FORT ST. JOHN -- With the forecasted warm and dry weather, residents are concerned about the wildfires in northeastern B.C.

According to B.C Wildfire, the situation for the Stoddart Creek wildfire remains stable. The wildfire has been held for the past four days and has not grown in size.

“The amount of rain that we did receive a couple of days ago and then with our suppression efforts, even the guards that we built and all the work that's been done over the last two weeks, [there’s] not any concern with any more kind of growth or movement,” explains Forrest Towers, information officer for B.C. Wildfire.

He warns that there may be some smoke but the smoke should not pass the hundred feet perimeter that was just built.

The Red Creek continues to be held. The Cameron River wildfire is under control.

B.C. Wildfire said their plan for the next few days is to clean and patrol the areas.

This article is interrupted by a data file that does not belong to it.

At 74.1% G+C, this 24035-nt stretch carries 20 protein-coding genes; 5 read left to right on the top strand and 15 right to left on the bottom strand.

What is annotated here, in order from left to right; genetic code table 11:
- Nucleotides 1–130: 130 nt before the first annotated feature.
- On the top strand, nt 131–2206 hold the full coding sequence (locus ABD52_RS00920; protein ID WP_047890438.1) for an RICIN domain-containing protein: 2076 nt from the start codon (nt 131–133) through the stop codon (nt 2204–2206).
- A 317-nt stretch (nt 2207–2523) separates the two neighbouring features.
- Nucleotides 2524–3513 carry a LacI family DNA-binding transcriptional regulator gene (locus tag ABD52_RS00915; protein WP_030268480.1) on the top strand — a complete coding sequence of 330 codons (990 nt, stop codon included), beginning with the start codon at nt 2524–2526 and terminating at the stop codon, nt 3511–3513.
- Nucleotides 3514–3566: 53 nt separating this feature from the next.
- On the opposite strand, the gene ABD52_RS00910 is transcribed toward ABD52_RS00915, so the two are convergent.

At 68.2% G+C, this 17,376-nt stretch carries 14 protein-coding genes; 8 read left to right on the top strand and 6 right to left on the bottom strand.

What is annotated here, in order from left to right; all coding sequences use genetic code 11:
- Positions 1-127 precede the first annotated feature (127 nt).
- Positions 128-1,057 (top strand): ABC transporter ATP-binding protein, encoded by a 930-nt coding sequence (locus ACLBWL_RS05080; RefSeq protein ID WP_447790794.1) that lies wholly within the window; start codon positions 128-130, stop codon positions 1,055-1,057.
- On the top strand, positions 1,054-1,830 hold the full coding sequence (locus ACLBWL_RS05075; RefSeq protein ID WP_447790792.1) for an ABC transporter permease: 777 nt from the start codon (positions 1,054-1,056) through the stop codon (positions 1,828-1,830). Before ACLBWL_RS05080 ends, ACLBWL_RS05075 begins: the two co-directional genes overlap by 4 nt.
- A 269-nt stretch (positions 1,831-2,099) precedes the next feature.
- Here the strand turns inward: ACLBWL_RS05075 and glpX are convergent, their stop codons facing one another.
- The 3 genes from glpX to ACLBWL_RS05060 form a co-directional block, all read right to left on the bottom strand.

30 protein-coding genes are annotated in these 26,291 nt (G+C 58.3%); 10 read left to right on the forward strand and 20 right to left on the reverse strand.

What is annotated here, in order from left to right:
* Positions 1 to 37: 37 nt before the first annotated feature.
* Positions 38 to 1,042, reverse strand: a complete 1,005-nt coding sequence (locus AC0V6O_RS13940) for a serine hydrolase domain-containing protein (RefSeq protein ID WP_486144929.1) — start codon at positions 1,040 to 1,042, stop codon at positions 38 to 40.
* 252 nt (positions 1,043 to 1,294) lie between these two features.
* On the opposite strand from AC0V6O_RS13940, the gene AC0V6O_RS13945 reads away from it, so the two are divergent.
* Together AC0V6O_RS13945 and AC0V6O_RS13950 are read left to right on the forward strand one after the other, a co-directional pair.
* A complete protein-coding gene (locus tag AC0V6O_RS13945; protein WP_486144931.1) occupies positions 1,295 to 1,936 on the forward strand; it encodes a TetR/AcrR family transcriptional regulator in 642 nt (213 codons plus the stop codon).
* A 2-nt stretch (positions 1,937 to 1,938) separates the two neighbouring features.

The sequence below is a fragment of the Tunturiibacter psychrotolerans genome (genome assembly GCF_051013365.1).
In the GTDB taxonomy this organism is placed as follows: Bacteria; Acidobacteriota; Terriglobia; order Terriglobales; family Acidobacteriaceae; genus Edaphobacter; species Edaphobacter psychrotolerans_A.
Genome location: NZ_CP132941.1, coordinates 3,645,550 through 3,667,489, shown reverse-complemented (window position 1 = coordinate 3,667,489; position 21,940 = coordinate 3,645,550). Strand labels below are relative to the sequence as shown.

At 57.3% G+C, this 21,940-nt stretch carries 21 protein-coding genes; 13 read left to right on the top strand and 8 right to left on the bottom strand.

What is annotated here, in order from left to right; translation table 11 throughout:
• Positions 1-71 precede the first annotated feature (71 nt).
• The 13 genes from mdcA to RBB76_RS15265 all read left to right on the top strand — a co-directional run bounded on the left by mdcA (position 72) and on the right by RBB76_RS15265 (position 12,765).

Currently, there are 700 fire personnel fighting the fires with plans to decrease the number over the next few weeks.

While there may be some luck for the Stoddart Creek fire, B.C. Wildfire says it looks uncertain for the Donnie Creek fires.

The Donnie Creek fire is still out of control with smouldering, low flames.

Bryan Zandberg, the information officer for that fire, warns residents of the potential significant growth of the fire size this weekend.

The service says they are expecting a few days of steady warm and dry temperatures over the next few days. By Saturday, fire conditions will become more unsettled.

“We're expecting to see those fuels being drier and that moisture alleviating from all the rain that we've had. So we're definitely of concern. The road systems are also very unstable, so we need to watch those with our crews and also those industry partners that are utilizing the roads,” says Paula Walbauer, the information officer at B.C. Wildfire.

Fire crews are currently working to protect industrial and residential structures in the area.

As for the Klua Lake and Muskwa River fires near the complex, they have not increased in size but are still considered out of control.